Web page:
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Technology comes second August 5, 2013

Posted by aquillam in teaching.
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I’ve said it before, but apparently it bears saying again. Learning and learners come first, technology second.

I mention this now because I’ve seen several posts lately to “thought provoking articles”  that essentially say the same thing.  However, I haven’t seen anything about HOW to make sure that your focus is on learning, so here are my steps.

  1. What do your students need to learn? Establish your learning objectives.
  2. How will you know if they have learned it? Establish your learning outcomes.
  3. What research has been done on the best methods for teaching and learning this material?
  4. What are the best technologies for implementing these methods?
  5. Who are your students? What technologies are they already familiar with, use commonly, and have easy access to?
  6. Where is the overlap between 4&5?
  7. If there is something that falls under 3 but not 4, is the benefit of using it so great that you need them to learn it?

Before any semester/class/seminar/etc. you should make a list of learning objectives, and the learning outcomes for each objective. Everything you do after that, from picking your technology to designing lesson plans to writing exams should be determined by looking back at the objectives and outcomes. If you feel the need to alter the objectives or outcomes to fit a piece of technology, stop.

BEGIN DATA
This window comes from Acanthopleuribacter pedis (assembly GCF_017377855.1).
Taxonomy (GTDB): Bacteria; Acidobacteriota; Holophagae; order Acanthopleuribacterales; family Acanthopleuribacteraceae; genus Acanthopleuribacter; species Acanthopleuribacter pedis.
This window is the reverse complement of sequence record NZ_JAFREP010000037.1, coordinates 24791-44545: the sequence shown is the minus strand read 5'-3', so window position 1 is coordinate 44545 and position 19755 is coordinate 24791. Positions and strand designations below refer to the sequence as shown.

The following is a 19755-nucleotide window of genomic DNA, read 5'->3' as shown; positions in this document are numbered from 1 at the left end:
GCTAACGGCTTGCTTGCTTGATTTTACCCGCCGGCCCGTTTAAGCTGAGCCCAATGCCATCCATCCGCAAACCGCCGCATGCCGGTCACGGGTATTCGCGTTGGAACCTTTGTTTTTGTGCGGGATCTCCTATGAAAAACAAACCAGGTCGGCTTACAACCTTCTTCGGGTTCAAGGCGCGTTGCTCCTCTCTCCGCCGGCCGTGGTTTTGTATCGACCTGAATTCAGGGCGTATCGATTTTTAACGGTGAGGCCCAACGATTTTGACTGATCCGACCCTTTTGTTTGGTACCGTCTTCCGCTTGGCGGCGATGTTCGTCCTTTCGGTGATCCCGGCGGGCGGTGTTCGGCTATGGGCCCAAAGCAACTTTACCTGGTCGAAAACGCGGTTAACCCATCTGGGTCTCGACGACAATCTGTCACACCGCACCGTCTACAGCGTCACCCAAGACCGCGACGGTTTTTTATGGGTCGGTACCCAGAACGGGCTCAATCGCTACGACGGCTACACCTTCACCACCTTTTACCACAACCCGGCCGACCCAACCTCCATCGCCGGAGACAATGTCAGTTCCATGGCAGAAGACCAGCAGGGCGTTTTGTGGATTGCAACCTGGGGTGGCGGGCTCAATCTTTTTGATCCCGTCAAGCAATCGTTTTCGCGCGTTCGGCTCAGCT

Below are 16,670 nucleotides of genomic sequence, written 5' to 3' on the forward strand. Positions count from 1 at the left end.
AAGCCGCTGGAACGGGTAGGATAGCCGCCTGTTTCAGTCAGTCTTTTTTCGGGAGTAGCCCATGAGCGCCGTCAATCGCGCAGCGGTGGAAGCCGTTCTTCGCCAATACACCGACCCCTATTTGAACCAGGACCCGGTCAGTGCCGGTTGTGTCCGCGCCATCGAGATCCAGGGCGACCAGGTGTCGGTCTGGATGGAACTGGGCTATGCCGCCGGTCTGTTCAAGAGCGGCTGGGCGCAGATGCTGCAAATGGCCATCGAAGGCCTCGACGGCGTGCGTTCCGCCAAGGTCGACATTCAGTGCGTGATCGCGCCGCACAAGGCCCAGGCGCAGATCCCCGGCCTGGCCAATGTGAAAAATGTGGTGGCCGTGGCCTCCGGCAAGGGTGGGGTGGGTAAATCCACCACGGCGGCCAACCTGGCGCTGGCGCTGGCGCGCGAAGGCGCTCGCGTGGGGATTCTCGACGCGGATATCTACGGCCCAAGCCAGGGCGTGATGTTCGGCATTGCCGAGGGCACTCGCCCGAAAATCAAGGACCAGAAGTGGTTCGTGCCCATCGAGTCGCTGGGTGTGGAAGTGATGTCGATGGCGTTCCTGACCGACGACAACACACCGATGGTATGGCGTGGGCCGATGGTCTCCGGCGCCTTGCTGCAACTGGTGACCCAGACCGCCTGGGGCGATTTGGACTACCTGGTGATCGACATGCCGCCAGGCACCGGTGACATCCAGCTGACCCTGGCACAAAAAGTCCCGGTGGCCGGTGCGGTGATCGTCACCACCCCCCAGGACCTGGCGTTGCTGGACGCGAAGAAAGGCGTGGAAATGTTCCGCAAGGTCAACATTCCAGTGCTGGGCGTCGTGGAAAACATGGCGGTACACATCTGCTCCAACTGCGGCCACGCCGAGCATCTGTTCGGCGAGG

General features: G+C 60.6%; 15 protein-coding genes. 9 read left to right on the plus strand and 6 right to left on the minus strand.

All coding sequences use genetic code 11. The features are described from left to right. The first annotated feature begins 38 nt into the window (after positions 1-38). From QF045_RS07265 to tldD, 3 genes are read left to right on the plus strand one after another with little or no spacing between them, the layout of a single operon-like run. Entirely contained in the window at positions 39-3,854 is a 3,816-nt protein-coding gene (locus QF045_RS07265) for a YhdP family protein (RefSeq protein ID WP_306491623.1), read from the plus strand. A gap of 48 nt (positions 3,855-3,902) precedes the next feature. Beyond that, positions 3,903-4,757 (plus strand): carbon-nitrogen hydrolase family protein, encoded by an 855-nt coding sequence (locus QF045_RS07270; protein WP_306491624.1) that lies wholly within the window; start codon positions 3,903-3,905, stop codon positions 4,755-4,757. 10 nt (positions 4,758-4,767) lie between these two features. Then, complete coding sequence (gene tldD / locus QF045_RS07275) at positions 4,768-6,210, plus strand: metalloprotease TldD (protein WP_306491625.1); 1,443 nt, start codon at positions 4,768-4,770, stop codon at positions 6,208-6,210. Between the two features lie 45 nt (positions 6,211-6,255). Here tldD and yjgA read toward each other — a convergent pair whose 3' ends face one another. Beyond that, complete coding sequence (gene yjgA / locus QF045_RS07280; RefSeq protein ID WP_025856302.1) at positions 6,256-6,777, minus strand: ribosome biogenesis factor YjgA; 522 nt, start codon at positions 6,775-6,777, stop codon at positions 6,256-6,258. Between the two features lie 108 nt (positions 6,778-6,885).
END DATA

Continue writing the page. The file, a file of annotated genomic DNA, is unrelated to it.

One final tip: start with the ideas that are either vital or that you want your students to remember 25 years from now. For example, I don’t care if my students remember that the Sun is about 6000 K or how to determine the temperature by measuring the difference between the star’s flux through a blue filter and a red filter. I care that they remember that astronomers can measure the color of a star and tell you the temperature, and once upon a time, they could do it to. They aren’t going to get that if I send a bunch of data to their cell phones, but they just might get it if they get to watch me attach the filter wheel to the CCD, determine what images need to be taken by talking to their neighbors, then go home and download the appropriate data to whatever device is most convenient.

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